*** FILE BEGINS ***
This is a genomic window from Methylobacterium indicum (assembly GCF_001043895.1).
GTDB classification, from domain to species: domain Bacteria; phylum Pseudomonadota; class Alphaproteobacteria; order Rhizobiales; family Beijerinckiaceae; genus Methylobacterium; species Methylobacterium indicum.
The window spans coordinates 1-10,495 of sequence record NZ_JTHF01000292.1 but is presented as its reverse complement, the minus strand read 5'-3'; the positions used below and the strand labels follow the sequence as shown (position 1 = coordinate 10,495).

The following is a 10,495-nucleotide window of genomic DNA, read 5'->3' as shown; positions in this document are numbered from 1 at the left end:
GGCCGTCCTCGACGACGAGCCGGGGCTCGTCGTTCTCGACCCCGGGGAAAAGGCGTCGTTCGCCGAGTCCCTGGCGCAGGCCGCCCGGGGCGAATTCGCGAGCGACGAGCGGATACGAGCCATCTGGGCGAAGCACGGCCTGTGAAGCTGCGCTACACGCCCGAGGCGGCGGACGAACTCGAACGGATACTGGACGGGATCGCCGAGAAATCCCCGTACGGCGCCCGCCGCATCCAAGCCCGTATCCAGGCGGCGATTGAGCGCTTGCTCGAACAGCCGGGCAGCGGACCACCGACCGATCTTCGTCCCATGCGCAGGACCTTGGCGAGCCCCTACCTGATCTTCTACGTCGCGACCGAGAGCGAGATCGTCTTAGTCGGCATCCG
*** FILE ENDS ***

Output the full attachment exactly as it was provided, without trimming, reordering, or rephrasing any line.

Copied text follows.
This is a genomic window from Methylobacterium indicum (assembly GCF_001043895.1).
GTDB classification, from domain to species: domain Bacteria; phylum Pseudomonadota; class Alphaproteobacteria; order Rhizobiales; family Beijerinckiaceae; genus Methylobacterium; species Methylobacterium indicum.
The window spans coordinates 1-10,495 of sequence record NZ_JTHF01000292.1 but is presented as its reverse complement, the minus strand read 5'-3'; the positions used below and the strand labels follow the sequence as shown (position 1 = coordinate 10,495).

The following is a 10,495-nucleotide window of genomic DNA, read 5'->3' as shown; positions in this document are numbered from 1 at the left end:
GGCCGTCCTCGACGACGAGCCGGGGCTCGTCGTTCTCGACCCCGGGGAAAAGGCGTCGTTCGCCGAGTCCCTGGCGCAGGCCGCCCGGGGCGAATTCGCGAGCGACGAGCGGATACGAGCCATCTGGGCGAAGCACGGCCTGTGAAGCTGCGCTACACGCCCGAGGCGGCGGACGAACTCGAACGGATACTGGACGGGATCGCCGAGAAATCCCCGTACGGCGCCCGCCGCATCCAAGCCCGTATCCAGGCGGCGATTGAGCGCTTGCTCGAACAGCCGGGCAGCGGACCACCGACCGATCTTCGTCCCATGCGCAGGACCTTGGCGAGCCCCTACCTGATCTTCTACGTCGCGACCGAGAGCGAGATCGTCTTAGTCGGCATCCG